Sunday, January 3, 2010

The American naturalist, Volume 21 By Essex Institute - Establishing the Presence of a 'dun black' or white Hornless/Polled breed in 9th century Ireland

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"The fourth is the Maol or Moyle, the polled or hornless breed similar to the Angus of the neighboring kingdom -- called Myleen in Connaught, Mael in Munster, and Mwool in Ulster. In size they were inferior to the foregoing although larger than the Kerry, or even the old crook horned Irish, but were comparatively few in numbers. In color they were either dun black or white, but very rarely mottled. They were not bad milkers, were remarkably docile and were consequently much used for draught and ploughing.



"....The range of date of that crannoge has been fixed from AD 843 to 933.  From these localities as well as in deep cuttings made for the same purpose, and in peat bogs, etc other specimens of bovine remains have been deposited in the museum.  I have selected twenty heads of ancient oxen and arranged them in four rows each row characteristic of a peculiar race or breed viz the straight horned the curved or middle horned the short horned and the hornless or maol all of which existed in Ireland in the early period to which I have already alluded.   According to my own observations we possessed four native breeds about twenty five years ago.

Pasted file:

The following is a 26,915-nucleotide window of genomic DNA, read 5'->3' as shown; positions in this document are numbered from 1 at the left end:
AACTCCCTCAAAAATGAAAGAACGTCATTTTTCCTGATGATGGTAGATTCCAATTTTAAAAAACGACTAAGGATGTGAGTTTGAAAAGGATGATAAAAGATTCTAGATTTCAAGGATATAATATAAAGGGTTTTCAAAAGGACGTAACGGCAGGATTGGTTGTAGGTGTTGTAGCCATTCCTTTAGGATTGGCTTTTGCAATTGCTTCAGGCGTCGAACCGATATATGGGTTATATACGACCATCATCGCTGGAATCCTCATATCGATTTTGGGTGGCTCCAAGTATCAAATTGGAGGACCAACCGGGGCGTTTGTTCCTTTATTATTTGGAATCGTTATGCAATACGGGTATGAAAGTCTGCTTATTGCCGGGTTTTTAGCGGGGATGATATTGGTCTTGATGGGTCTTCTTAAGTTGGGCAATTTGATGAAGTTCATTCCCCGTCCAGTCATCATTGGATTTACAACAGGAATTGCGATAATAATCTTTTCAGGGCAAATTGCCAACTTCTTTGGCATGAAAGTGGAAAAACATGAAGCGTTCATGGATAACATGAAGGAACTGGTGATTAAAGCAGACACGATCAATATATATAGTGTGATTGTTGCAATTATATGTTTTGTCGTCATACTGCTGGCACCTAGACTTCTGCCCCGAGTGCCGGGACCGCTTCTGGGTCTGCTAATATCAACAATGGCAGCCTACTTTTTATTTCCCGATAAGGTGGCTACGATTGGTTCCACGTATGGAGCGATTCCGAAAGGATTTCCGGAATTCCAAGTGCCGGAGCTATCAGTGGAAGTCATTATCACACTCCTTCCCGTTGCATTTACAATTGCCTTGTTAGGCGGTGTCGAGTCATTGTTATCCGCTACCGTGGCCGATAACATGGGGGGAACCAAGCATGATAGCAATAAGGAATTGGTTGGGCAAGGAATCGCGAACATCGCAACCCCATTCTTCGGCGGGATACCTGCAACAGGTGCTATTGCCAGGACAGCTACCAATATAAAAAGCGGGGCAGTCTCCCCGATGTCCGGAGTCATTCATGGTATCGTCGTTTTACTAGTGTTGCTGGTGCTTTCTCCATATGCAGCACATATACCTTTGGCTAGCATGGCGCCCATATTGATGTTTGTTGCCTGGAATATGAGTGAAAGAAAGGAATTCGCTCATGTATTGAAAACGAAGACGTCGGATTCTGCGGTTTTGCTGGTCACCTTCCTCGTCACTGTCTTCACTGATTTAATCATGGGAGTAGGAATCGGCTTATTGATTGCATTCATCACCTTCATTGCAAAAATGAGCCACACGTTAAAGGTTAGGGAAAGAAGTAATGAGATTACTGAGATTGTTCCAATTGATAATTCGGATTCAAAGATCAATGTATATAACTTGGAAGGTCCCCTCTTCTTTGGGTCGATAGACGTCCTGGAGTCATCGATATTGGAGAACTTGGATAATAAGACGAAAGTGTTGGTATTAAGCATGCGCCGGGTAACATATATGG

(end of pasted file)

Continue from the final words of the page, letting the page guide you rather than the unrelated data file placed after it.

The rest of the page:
. . . .Third the Irish long horned similar to but not identical with the Lancashire or Craven. The fourth is the Maol or Moyle, the polled or hornless breed similar to the Angus of the neighboring kingdom, called Myleen in Connaugh.t Mael in Munster ,and Mwool in Ulster.   In size they were inferior to the foregoing although larger than the Kerry, or even the old crook horned Irish, but were comparatively few in numbers. In color they were either dun black or white, but very rarely mottled. They were not bad milkers, were remarkably docile and were consequently much used for draught and ploughing.

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